Thanks to the publisher Wednesday Books for giving me the opportunity to review this title via NetGalley.
A YA feminist mash up inspired by The Lost Boys and The Craft.
It’s 1987 and unfortunately it’s not all Madonna and cherry lip balm. Mayhem Brayburn has always known there was something off about her and her mother, Roxy. Maybe it has to do with Roxy’s constant physical pain, or maybe with Mayhem’s own irresistible pull to water. Either way, she knows they aren’t like everyone else.
But when May’s stepfather finally goes too far, Roxy and Mayhem flee to Santa Maria, California, the coastal beach town that holds the answers to all of Mayhem’s questions about who her mother is, her estranged family, and the mysteries of her own self. There she meets the kids who live with her aunt, and it opens the door to the magic that runs through the female lineage in her family, the very magic Mayhem is next in line to inherit and which will change her life for good.
But when she gets wrapped up in the search for the man who has been kidnapping girls from the beach, her life takes another dangerous turn and she is forced to face the price of vigilante justice and to ask herself whether revenge is worth the cost.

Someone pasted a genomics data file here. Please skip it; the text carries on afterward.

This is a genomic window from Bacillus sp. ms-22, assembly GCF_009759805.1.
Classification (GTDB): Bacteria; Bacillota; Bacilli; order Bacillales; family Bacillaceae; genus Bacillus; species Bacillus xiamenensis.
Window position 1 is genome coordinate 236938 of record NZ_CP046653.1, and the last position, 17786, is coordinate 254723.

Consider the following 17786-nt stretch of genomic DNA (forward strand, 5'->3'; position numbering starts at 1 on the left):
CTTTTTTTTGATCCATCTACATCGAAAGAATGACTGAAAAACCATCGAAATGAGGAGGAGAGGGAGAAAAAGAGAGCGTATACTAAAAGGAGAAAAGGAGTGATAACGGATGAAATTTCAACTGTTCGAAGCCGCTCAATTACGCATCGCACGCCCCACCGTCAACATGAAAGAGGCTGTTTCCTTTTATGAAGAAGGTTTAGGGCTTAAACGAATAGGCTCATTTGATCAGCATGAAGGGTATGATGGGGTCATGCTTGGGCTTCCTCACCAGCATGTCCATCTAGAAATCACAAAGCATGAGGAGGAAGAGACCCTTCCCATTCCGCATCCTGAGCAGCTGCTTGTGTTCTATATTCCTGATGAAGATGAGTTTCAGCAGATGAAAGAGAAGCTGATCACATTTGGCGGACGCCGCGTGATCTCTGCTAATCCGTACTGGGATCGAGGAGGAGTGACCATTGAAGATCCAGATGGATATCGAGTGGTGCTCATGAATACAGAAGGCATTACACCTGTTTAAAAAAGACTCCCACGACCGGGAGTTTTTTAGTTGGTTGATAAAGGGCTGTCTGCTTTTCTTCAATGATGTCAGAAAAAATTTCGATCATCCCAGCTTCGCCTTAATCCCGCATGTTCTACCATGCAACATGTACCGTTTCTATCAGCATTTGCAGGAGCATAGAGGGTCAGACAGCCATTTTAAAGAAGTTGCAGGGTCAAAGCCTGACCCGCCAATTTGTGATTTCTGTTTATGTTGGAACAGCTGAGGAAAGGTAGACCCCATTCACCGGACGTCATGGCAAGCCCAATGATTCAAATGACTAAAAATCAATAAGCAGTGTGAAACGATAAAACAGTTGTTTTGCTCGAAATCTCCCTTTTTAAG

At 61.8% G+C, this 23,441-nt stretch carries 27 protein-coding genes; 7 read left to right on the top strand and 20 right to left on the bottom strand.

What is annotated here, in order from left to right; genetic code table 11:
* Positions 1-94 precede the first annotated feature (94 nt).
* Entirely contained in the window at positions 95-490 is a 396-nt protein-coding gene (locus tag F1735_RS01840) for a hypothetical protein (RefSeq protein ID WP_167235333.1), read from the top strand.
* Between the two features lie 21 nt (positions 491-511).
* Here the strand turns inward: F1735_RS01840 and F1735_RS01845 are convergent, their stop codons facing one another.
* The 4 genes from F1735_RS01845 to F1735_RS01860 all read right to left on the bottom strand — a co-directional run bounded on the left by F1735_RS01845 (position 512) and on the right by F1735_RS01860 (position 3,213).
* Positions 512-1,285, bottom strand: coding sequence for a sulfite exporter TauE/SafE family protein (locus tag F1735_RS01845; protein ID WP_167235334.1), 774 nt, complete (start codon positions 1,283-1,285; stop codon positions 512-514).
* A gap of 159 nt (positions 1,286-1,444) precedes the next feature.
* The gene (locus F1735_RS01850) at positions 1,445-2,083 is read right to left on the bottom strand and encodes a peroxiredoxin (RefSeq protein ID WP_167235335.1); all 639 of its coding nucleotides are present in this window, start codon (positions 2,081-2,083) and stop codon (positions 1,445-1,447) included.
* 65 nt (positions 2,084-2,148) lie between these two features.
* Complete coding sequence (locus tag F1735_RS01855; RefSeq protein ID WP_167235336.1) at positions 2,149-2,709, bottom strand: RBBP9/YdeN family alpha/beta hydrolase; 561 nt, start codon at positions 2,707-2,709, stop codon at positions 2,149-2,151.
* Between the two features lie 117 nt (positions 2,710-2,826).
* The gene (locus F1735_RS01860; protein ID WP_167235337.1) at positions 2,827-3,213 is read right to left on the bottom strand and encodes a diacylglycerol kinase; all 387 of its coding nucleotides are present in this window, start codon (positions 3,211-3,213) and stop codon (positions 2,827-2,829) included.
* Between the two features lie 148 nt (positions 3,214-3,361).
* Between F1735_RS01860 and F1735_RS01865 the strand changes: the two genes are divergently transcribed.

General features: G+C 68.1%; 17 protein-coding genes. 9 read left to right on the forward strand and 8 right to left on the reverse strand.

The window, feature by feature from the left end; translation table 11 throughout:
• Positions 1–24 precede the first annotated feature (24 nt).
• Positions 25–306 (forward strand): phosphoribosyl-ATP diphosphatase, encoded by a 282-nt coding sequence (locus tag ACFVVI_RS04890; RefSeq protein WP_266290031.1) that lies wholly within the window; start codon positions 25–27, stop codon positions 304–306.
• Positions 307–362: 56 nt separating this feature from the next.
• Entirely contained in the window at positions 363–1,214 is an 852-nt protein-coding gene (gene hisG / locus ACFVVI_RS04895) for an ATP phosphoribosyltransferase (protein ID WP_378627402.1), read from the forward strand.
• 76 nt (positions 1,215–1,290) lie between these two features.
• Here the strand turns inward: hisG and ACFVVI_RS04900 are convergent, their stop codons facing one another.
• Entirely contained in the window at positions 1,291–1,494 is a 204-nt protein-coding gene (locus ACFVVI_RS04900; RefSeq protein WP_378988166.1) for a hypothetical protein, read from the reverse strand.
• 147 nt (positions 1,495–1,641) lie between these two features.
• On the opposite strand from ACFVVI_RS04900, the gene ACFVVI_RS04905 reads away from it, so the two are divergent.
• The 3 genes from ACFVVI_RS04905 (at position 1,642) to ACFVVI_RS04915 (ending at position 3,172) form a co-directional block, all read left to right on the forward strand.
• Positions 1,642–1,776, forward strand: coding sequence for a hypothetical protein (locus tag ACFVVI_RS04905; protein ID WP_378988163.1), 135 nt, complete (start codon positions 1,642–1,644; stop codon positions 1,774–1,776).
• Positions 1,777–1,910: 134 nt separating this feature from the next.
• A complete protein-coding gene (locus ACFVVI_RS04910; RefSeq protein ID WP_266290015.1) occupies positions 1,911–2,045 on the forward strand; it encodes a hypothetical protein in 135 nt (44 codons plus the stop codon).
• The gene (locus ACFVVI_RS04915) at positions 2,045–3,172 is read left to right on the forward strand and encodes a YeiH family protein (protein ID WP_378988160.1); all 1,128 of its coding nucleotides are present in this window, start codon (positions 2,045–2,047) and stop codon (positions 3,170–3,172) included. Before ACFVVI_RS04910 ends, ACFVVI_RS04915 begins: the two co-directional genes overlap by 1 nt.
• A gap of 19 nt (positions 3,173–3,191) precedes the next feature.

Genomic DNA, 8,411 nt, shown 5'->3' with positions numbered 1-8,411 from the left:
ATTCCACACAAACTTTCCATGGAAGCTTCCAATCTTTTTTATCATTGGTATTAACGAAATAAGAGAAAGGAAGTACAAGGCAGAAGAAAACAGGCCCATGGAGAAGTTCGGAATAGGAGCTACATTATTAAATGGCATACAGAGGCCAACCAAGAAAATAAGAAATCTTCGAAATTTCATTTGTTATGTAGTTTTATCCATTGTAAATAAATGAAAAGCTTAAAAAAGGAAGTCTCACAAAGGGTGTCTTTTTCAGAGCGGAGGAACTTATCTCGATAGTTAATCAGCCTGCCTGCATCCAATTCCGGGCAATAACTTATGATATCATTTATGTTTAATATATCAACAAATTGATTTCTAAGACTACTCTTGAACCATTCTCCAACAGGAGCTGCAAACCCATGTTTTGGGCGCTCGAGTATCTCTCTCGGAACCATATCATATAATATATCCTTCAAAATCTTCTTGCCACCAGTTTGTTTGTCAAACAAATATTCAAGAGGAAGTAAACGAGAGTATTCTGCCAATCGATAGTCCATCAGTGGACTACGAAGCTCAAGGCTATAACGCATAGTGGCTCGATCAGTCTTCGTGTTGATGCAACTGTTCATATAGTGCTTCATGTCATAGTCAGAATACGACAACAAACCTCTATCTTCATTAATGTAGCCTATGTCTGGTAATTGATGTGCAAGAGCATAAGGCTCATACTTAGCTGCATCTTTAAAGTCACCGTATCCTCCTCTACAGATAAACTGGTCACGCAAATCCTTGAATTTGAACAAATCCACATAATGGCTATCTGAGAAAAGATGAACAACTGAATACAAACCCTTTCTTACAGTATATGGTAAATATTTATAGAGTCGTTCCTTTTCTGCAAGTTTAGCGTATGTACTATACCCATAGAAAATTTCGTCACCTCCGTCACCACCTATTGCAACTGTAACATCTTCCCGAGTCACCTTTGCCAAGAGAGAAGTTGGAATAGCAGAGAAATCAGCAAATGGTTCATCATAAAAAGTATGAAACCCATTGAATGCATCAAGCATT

From the acclaimed author of This Raging Light and But Then I Came Back, Estelle Laure offers a riveting and complex story with magical elements about a family of women contending with what appears to be an irreversible destiny, taking control and saying when enough is enough.
a note from the author
Like Mayhem, I experienced a period of time when my life
was extremely unstable. I can still remember what it was like to
be shaken so hard I thought my head would come off, to watch
the room vibrate, to feel unsafe in my own home, to never
know what was coming around the next corner. I wanted to
run. I always wanted to run.
I ran to friends, but also movies and books, and although
girls were more passively portrayed in movies like The
Lost Boys back then, that feeling of teenagers prowling the
night, taking out bad people, being unbeatable . . . that got
me through it.
I guess that’s what I tried to do here. I wanted girls who feel
powerless to be able to imagine themselves invincible. And
yes, I used a rape as the seed for that fierce lineage, not without
thought. For me, there is nothing worse, and I like to think
great power can rise up as a result of a devastating trespass.
Please know I took none of this lightly. Writing this now, my
heart is beating hard and my throat is dry. This is the first time
I not only really looked at my own past, the pain of loss, the
pain of the loss of trust that comes when someone puts hands
on you without permission, the pain of people dying, the
shock of suicide, and put all of it to paper in a way that made
me feel victorious, strong, and warrior-like. It is also
terrifying.I know I’m not the only one who had a scary
childhood, and I know I’m not the only one who clings to stories as salve to
smooth over burnt skin. I am so sick of girls and women being